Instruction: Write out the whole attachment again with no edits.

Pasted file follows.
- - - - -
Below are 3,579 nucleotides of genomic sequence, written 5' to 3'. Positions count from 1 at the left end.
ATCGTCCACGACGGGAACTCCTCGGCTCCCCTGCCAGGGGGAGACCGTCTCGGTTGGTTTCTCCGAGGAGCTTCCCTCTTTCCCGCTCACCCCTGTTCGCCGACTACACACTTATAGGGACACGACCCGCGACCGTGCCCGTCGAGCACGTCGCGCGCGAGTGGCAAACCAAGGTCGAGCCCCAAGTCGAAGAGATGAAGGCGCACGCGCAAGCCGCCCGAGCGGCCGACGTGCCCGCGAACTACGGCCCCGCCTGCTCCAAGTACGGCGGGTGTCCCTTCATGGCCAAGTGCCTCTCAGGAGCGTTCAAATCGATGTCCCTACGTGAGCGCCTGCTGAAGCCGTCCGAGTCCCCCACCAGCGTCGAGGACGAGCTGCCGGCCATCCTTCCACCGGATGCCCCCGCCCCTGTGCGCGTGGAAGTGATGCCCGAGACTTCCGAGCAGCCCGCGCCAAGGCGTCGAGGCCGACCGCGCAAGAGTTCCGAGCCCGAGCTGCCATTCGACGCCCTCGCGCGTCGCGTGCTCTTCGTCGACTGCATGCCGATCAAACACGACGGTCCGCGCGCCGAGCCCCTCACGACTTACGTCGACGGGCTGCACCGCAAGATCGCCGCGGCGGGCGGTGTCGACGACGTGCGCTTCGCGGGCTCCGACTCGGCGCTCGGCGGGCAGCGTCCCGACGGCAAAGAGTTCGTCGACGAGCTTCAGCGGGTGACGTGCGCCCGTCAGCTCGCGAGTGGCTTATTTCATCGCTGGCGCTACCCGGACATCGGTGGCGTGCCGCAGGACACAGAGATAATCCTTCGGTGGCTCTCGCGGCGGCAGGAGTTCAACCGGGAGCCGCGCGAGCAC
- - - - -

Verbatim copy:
Below are 3,579 nucleotides of genomic sequence, written 5' to 3'. Positions count from 1 at the left end.
ATCGTCCACGACGGGAACTCCTCGGCTCCCCTGCCAGGGGGAGACCGTCTCGGTTGGTTTCTCCGAGGAGCTTCCCTCTTTCCCGCTCACCCCTGTTCGCCGACTACACACTTATAGGGACACGACCCGCGACCGTGCCCGTCGAGCACGTCGCGCGCGAGTGGCAAACCAAGGTCGAGCCCCAAGTCGAAGAGATGAAGGCGCACGCGCAAGCCGCCCGAGCGGCCGACGTGCCCGCGAACTACGGCCCCGCCTGCTCCAAGTACGGCGGGTGTCCCTTCATGGCCAAGTGCCTCTCAGGAGCGTTCAAATCGATGTCCCTACGTGAGCGCCTGCTGAAGCCGTCCGAGTCCCCCACCAGCGTCGAGGACGAGCTGCCGGCCATCCTTCCACCGGATGCCCCCGCCCCTGTGCGCGTGGAAGTGATGCCCGAGACTTCCGAGCAGCCCGCGCCAAGGCGTCGAGGCCGACCGCGCAAGAGTTCCGAGCCCGAGCTGCCATTCGACGCCCTCGCGCGTCGCGTGCTCTTCGTCGACTGCATGCCGATCAAACACGACGGTCCGCGCGCCGAGCCCCTCACGACTTACGTCGACGGGCTGCACCGCAAGATCGCCGCGGCGGGCGGTGTCGACGACGTGCGCTTCGCGGGCTCCGACTCGGCGCTCGGCGGGCAGCGTCCCGACGGCAAAGAGTTCGTCGACGAGCTTCAGCGGGTGACGTGCGCCCGTCAGCTCGCGAGTGGCTTATTTCATCGCTGGCGCTACCCGGACATCGGTGGCGTGCCGCAGGACACAGAGATAATCCTTCGGTGGCTCTCGCGGCGGCAGGAGTTCAACCGGGAGCCGCGCGAGCAC